Next, as shown at step 1018, a determination is made if a proxy server is to be built to store the process software. A proxy server is a server that sits between a client application, such as a Web browser, and a real server. It intercepts all requests to the real server to see if it can fulfill the requests itself. If not, it forwards the request to the real server. The two primary benefits of a proxy server are to improve performance and to filter requests. If a proxy server is required, then the proxy server is installed as indicated at step 1020. Next, the process software for implementing the present invention is sent to the servers, as indicated in step 1022 either via a protocol such as FTP or it is copied directly from the source files to the server files via file sharing. Another way of sending the process software to the servers is to send a transaction to the servers that contained the process software and have the server process the transaction. In this manner, the process software may be received by and copied into the server's file system. Once the process software is stored at the servers, the users via their client computers, then access the process software on the servers and copy it into to the file systems of their client computers at step 1024. Another alternative is to have the servers automatically copy the process software to each client and then run the installation program for the process software at each client computer. Either way, the user computer executes or causes to be executed the program that installs the process software on the client computer at step 1042, then the process exits at step 1016.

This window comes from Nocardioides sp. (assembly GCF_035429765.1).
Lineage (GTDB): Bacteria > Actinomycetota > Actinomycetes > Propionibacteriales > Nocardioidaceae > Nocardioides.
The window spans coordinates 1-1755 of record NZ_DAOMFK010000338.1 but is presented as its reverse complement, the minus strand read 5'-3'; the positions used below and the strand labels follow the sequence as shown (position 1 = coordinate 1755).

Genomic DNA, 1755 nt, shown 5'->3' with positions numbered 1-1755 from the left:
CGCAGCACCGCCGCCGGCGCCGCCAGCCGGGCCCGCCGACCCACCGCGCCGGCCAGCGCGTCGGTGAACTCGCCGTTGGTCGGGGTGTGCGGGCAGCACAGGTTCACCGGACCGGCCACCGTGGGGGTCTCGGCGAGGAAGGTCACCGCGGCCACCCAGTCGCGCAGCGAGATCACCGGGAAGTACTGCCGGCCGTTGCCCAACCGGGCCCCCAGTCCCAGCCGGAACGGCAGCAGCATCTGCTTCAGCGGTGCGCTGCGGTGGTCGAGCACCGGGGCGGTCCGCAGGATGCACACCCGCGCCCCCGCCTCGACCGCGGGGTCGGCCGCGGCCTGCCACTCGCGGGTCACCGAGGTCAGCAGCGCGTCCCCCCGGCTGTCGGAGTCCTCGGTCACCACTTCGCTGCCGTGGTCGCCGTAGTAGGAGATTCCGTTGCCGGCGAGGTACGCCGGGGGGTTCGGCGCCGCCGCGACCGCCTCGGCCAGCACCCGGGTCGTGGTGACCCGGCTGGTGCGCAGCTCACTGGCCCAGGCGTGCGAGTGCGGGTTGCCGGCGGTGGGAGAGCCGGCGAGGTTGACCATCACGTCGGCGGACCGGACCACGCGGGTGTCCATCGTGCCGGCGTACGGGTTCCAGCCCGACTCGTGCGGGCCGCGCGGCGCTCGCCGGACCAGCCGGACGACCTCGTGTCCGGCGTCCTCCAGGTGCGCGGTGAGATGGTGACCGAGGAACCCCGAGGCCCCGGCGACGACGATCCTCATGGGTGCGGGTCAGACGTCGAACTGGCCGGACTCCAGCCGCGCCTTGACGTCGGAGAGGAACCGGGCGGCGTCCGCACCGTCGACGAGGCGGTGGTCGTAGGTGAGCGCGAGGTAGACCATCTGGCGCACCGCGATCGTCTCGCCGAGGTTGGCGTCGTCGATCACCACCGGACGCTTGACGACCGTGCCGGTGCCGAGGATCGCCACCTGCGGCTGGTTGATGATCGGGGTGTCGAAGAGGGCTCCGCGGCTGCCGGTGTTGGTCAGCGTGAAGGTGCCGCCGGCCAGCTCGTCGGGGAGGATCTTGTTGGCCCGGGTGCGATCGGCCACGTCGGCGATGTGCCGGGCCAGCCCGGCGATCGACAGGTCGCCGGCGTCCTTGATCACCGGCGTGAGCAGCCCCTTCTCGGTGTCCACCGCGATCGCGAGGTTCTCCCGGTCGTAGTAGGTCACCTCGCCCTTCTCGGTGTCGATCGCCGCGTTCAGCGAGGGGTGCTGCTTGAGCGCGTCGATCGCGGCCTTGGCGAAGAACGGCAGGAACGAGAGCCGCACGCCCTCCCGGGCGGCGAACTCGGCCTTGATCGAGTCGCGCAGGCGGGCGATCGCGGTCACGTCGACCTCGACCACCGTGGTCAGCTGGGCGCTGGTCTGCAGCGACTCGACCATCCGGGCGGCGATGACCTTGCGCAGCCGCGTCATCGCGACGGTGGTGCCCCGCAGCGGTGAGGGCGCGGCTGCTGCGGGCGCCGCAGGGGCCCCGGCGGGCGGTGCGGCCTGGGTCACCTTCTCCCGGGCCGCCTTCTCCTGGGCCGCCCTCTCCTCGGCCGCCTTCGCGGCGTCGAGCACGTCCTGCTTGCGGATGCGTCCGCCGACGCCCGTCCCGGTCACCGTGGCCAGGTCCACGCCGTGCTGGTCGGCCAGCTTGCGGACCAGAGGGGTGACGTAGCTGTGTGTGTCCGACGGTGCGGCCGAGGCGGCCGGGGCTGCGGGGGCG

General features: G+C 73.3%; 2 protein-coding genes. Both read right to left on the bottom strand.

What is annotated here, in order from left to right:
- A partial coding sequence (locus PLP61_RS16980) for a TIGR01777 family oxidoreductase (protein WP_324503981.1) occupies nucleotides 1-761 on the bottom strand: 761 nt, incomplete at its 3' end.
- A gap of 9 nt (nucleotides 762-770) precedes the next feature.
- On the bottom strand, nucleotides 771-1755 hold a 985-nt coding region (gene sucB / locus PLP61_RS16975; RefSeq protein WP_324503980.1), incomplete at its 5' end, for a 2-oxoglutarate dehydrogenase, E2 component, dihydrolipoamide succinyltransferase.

Continuing now at step 1008 in
Continuing at step 1012 (see bottom of
Use of Virtual Private Networks for Data Exchange System Software. The process software may be deployed, accessed and executed through the use of a virtual private network (VPN). A VPN is any combination of technologies that can be used to secure a connection through an otherwise unsecured or untrusted network. VPNs are used to improve security and can often also reduce operational costs. The VPN makes use of a public network, usually the Internet, to connect remote sites or users together. Instead of using a dedicated, real-world connection such as a leased line, the VPN uses “virtual” connections routed through the Internet from the company's private network to the remote site or employee(s). Access to the software via a VPN can be provided as a service by specifically constructing the VPN for purposes of delivery or execution of the process software (i.e., the software resides elsewhere). In such an instance, the lifetime of the VPN is often limited to a given period of time or to a given number of deployments based on an amount paid.